In this careful examination of the consulado of Lima and Peruvian trade from the expansion of comercio libre in 1778 to independence, Carmen Parrón Salas convincingly argues that successful implementation of the crown’s policy of eliminating foreign competition and establishing state control of trade would have broken the Cádiz merchants’ dominance in the Peruvian market and destroyed Peruvian merchants as well. Facing intense competition, however, first from the Five Major Guilds of Madrid and then from the state-supported Royal Philippine Company, merchants of Cádiz and Lima worked together under the new regime of comercio libre, maintained dominance in the area from Guayaquil to Chile, and continued extensive trade with Upper Peru. Thus the new policy stimulated rather than destroyed traditional trading interests, albeit in the context of an overall decline in the value of Peruvian trade with Spain. The wars of independence, of course, disrupted trade, diverted merchant capital to the royalist cause, and left the viceroyalty financially prostrate, despite the reannexation of Upper Peru.

De las reformas borbónicas a la república is divided into two parts. The first, comprising three chapters, examines the consulados organization, responsibilities, finances, contributions to royal financial needs, and attitudes toward commercial policy. The second, chapters 4 to 7, considers regional and interprovincial commerce, trade with Spain, trade with Asia, and neutral and foreign trade. Although both parts focus on the years 1778 to 1821, Parrón Salas also provides both earlier and later material. A final chapter reiterates the major conclusions, while numerous graphs, tables, and appendixes provide a wealth of information related to trade.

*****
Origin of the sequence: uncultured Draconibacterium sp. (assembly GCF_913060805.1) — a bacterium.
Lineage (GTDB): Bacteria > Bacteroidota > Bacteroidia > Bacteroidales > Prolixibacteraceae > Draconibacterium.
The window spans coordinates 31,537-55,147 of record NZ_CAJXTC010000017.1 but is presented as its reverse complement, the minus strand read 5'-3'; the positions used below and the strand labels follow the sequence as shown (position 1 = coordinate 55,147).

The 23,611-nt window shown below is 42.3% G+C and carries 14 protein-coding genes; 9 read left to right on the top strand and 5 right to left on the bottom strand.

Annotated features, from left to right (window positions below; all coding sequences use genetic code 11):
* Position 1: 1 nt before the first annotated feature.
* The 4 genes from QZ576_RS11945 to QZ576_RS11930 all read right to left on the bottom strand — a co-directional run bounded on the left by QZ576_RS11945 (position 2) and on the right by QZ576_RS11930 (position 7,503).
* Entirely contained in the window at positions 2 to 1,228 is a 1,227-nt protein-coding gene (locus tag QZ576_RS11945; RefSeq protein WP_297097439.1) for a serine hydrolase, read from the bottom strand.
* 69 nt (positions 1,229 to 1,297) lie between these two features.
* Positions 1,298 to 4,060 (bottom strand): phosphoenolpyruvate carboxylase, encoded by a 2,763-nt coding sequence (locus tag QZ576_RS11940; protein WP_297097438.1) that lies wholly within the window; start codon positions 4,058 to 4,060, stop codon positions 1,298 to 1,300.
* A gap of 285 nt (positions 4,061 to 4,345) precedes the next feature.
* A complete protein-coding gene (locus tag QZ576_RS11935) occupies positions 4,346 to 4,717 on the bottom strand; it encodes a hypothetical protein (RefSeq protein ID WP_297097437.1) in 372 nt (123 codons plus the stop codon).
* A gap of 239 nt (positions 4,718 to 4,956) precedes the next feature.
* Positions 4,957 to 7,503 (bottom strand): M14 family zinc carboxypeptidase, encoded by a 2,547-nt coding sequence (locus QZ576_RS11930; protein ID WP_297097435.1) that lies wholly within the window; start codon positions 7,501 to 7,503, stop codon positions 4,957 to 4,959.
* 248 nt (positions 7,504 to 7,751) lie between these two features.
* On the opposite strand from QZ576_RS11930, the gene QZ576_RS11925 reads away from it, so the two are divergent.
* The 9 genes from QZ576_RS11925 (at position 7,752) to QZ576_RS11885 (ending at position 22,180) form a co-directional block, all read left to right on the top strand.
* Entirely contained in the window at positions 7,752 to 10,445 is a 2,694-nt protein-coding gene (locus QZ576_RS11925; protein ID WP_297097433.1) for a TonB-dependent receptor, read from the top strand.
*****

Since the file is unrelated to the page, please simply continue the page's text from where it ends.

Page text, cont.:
Solidly based on materials in the Archivo General de la Nación, Lima, and the Archivo General de Indias, Seville, the book makes available extensive information related to Peruvian merchants and trade in the last decades of Spanish rule. While John Fisher’s examinations of silver mining and trade have already documented that contemporaries’ dire predictions of collapse were exaggerated, Parrón Salas’s massive volume fills an important gap concerning the activities of the long-powerful merchant guild of Lima from the onset of comercio libre to independence. Its discussion of crown trade policy, divisions among Spanish merchants in Lima, the role of the Philippine Company in Peruvian trade, neutral trade, and trade during the closing years of Spanish rule is particularly valuable. Despite a distracting number of typographical errors, this work is essential reading for all students of late colonial trade and commercial policy.